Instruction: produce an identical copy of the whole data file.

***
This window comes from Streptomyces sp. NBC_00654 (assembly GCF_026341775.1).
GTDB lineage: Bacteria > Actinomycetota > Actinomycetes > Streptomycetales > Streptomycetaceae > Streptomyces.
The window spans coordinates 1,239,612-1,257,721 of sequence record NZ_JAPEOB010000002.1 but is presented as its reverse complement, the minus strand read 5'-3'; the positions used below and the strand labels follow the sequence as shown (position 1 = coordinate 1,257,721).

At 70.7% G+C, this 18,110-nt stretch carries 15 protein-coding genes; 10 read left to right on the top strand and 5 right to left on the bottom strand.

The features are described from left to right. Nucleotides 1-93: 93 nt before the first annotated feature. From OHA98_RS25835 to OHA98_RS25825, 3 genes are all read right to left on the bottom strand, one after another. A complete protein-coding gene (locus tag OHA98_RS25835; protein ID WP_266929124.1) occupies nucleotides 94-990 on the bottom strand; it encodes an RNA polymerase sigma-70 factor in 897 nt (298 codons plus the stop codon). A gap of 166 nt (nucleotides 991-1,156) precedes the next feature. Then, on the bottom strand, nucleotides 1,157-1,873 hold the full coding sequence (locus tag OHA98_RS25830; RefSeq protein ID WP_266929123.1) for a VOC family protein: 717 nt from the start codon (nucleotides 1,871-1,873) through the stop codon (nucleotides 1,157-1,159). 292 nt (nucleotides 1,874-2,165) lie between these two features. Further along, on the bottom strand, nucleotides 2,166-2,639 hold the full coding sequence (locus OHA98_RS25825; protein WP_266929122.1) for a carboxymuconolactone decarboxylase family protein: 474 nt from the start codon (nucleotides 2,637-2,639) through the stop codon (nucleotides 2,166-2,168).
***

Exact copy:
This window comes from Streptomyces sp. NBC_00654 (assembly GCF_026341775.1).
GTDB lineage: Bacteria > Actinomycetota > Actinomycetes > Streptomycetales > Streptomycetaceae > Streptomyces.
The window spans coordinates 1,239,612-1,257,721 of sequence record NZ_JAPEOB010000002.1 but is presented as its reverse complement, the minus strand read 5'-3'; the positions used below and the strand labels follow the sequence as shown (position 1 = coordinate 1,257,721).

At 70.7% G+C, this 18,110-nt stretch carries 15 protein-coding genes; 10 read left to right on the top strand and 5 right to left on the bottom strand.

The features are described from left to right. Nucleotides 1-93: 93 nt before the first annotated feature. From OHA98_RS25835 to OHA98_RS25825, 3 genes are all read right to left on the bottom strand, one after another. A complete protein-coding gene (locus tag OHA98_RS25835; protein ID WP_266929124.1) occupies nucleotides 94-990 on the bottom strand; it encodes an RNA polymerase sigma-70 factor in 897 nt (298 codons plus the stop codon). A gap of 166 nt (nucleotides 991-1,156) precedes the next feature. Then, on the bottom strand, nucleotides 1,157-1,873 hold the full coding sequence (locus tag OHA98_RS25830; RefSeq protein ID WP_266929123.1) for a VOC family protein: 717 nt from the start codon (nucleotides 1,871-1,873) through the stop codon (nucleotides 1,157-1,159). 292 nt (nucleotides 1,874-2,165) lie between these two features. Further along, on the bottom strand, nucleotides 2,166-2,639 hold the full coding sequence (locus OHA98_RS25825; protein WP_266929122.1) for a carboxymuconolactone decarboxylase family protein: 474 nt from the start codon (nucleotides 2,637-2,639) through the stop codon (nucleotides 2,166-2,168).